WWE heavyweight champion Seth Rollins celebrates at WrestleMania 31 in March. Investors worried that WWE fans wouldn’t keep their subscriptions after the marquee annual event ended. (Don Feria/AP Images for WWE)

World Wrestling Entertainment set out last year to completely rework its business model — and maybe change the way people watch sports in the process.

The company launched a bold gambit: Selling subscriptions to an online streaming service for $10 a month, a fraction of the $45 to $60 WWE has traditionally charged for a fight on pay-per-view.

WWE posted loss after loss as the upstart online service, WWE Network, got underway. Its stock tanked.

But the company on Thursday showed signs that the model is working, adding more paid online subscribers than Wall Street expected and turning a second-straight quarterly profit, if a modest one. It now makes more from Web subscribers, which reached 1.2 million during the quarter, than it ever did from pay-per-view, WWE’s chief executive Vince McMahon told investors.

That helped the WWE bring in $5.1 million, or 7 cents a share, in the second quarter, compared with a loss of $14.5 million during the same period last year. Its shares surged 20 percent to $19.80 by Thursday afternoon.

“The growth of [the] network demonstrates our ability to transform our legacy pay-per-view business into a global subscription business with high growth potential,” George Barrios, WWE’s chief financial officer, told investors.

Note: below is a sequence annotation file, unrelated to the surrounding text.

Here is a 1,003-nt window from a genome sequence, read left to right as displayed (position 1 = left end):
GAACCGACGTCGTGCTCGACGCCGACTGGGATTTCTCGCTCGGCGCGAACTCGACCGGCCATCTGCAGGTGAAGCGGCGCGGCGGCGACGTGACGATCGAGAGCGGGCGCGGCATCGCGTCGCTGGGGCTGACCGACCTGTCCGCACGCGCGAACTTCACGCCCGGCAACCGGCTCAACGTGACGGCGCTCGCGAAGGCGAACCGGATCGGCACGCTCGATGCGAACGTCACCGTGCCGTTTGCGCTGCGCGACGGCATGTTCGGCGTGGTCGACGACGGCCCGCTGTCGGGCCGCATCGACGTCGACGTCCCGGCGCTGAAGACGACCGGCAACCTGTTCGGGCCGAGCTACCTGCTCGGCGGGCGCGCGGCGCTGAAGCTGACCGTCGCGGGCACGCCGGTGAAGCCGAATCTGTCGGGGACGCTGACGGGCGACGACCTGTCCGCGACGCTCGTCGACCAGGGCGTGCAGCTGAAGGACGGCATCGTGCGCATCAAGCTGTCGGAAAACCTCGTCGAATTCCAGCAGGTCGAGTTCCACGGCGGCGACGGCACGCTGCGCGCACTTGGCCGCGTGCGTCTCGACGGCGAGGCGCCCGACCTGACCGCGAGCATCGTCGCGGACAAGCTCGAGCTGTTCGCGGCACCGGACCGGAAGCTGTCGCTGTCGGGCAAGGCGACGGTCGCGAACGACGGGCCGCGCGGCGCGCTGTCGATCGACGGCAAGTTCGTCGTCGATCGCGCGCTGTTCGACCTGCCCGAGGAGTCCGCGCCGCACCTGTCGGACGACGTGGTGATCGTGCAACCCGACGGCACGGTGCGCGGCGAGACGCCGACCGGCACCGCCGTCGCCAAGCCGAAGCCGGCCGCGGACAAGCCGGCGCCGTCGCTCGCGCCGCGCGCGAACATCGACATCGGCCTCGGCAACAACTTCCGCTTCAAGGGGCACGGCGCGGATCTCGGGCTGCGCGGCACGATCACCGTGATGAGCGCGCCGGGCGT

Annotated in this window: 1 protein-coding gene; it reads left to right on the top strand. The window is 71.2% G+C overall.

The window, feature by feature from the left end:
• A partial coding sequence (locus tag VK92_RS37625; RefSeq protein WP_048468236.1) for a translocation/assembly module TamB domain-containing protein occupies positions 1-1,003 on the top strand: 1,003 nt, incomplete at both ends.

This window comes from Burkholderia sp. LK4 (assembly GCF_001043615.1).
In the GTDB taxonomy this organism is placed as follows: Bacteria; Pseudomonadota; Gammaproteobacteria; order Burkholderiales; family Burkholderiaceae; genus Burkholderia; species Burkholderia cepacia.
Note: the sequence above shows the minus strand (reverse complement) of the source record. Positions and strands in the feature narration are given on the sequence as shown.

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WWE making headway in the video streaming business is helping reshape the media and entertainment industries as consumers increasingly shed their cable contracts. Even Disney’s chief executive Bob Iger this week suggested that sports giant ESPN will one day have an online subscription service.

WWE was ahead of most of the industry in pushing online, analysts said. “I think you could describe it as bold or risky, or both,” said Daniel Moore, an analyst at equity research firm CJS Securities. “Clearly, Vince McMahon’s been a risk-taker for 30 years, so the company — and the company’s culture — is not afraid of being entrepreneurial and going out.”

During the second quarter, WWE also managed to pass a test posed by investors: Would online subscribers drop the service after the WWE’s marquee event, WrestleMania, in March? That would indicate that fans were treating the Web service like a low-cost pay-per-view purchase, not a long-term subscription service, indicating questions about its ability to grow long-term.

About 100,000 subscribers canceled their online subscriptions after the fight, but that was fewer than some analysts had feared.

Despite its recent success, it is still unclear how far the company can take its subscription service — and how big it can make the fan base, said Bradley Safalow, founder of investment research firm PAA Research.

It has, for example, nearly 7 million subscribers on YouTube and 4 million viewers on its USA Network show “Raw.” But WWE is not nearly as popular as it was in the late ’90s and early 2000s, when star wrestlers such as the Rock and Stone Cold Steve Austin dominated the ring on a regular basis.

It will need to find a new crop of superstars to bring back the big audiences and keep growing in the long term, no matter how they’re watching, Safalow said.

McMahon said the company is investing in new programs to grow its audience and keep fans watching. WWE is planning new shows for the online network, he said, including a reality show that follows up-and-coming wrestlers and “Camp WWE,” an animated comedy series a la “South Park.”

“They have really thrown everything and the kitchen sink at it,” Moore said. “They’re basically saying, let’s get people to try it, and hopefully we can get them hooked.”